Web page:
The Metropolitan St. Louis Sewer District is asking its customers to pay a little more for stormwater service in an effort to fix problems caused by erosion.
The new fee, which would be based on how much of a property can absorb water, would cost the average homeowner about $27 a year. It’s expected to generate about $30 million to stabilize creek and stream banks and repair the damage, and deal with flooding.
“We’re seeing a change in weather patterns, stronger storms during shorter periods of time,” said MSD’s executive director, Brian Hoelscher. “That causes more stress on the creeks and streams, eats up roadways, fences, people’s garages, and sometimes even threatens their homes.”
Right now, the current stormwater rate covers regulatory functions and repairs to public infrastructure like inlets and manhole covers. If voters approve the increase, which will be on the ballot on April 2 as Proposition S, Hoelscher said, MSD would be able to offer a full slate of services for the first time.
“We know the problems are out there,” he said. “We’ve heard enough information from the public that we wanted to put a program together for the voters to decide whether or not they want MSD to provide the last major stormwater service that MSD can provide.”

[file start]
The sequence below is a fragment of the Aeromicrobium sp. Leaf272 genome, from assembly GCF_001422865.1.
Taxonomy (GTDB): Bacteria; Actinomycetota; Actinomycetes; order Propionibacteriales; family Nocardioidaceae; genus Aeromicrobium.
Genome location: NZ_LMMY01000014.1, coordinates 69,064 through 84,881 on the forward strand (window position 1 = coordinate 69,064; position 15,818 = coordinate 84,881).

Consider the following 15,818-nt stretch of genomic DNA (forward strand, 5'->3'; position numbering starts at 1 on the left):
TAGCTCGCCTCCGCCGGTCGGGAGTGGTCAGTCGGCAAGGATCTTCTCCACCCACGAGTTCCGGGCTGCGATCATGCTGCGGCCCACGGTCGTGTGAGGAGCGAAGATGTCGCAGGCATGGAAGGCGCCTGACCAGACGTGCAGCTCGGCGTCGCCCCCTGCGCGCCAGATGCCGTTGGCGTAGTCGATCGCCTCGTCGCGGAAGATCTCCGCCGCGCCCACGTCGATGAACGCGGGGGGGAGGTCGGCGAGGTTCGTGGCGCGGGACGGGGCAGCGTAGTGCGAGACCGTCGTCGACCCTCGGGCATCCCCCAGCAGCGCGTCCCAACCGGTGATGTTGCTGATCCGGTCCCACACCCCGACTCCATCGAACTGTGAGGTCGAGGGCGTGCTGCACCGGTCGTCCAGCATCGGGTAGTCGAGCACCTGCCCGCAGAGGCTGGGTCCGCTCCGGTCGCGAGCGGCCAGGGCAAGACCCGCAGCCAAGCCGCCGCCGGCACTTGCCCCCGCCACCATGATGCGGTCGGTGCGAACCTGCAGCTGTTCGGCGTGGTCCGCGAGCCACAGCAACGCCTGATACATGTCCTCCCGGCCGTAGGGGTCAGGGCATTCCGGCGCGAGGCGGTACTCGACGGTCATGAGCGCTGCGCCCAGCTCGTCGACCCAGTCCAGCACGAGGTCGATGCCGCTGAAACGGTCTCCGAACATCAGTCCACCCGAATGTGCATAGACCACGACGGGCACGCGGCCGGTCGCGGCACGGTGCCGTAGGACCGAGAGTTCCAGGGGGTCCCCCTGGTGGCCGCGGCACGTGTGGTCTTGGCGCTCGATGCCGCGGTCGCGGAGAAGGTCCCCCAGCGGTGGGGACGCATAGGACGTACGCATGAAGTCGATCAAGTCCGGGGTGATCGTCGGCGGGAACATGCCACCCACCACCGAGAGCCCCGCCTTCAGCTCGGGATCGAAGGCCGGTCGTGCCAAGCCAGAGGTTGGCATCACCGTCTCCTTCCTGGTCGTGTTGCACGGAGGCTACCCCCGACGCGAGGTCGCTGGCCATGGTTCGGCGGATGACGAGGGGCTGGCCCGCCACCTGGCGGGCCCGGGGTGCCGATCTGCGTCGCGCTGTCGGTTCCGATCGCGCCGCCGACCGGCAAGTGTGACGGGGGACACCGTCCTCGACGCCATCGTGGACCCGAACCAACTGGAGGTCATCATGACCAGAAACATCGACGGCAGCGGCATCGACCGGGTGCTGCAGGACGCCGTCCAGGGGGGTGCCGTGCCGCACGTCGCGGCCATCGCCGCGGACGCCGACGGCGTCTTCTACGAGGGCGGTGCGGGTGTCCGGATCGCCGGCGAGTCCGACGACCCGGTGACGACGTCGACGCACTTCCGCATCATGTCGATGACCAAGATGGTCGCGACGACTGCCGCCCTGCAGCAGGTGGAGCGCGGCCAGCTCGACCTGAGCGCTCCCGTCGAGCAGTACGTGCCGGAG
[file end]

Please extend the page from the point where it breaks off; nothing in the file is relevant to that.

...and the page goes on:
This is not the first time MSD has attempted to use an impervious fee to raise money for erosion control. It had one in place between 2007 and 2013, when the Missouri Supreme Court ruled it had to be approved by voters.
Hoelscher said the utility took the six years since to look at its stormwater funding mechanisms. In April 2016, voters approved a proposal known as Proposition S that evened out stormwater funding across the region. The new impervious fee, he said, is the final component.
Voters have approved several rate increases for both stormwater and wastewater services over the last several years. Local social-service agencies say they have not seen an increase in people needing help with their MSD bills, but the utility’s finance director, Marion Gee, said there are options for customers who are having trouble.
“We have payment agreements,” Gee said. “And we have a program where a customer can receive a 50 percent discounted rate, so they would pay half of what we charge now, which would hopefully help those customers out who are experiencing difficulties with their finances.”
The discounted rates are tied to federal poverty levels, Gee said, but payment plans are done on a case-by-case basis.
There is no organized opposition to the proposal. In 2016, minority labor groups opposed a bond issue for required upgrades to the utility’s wastewater system because of the way MSD was handling minority contracting issues. But Adolphus Pruitt with the St. Louis branch of the NAACP said that is no longer an issue.
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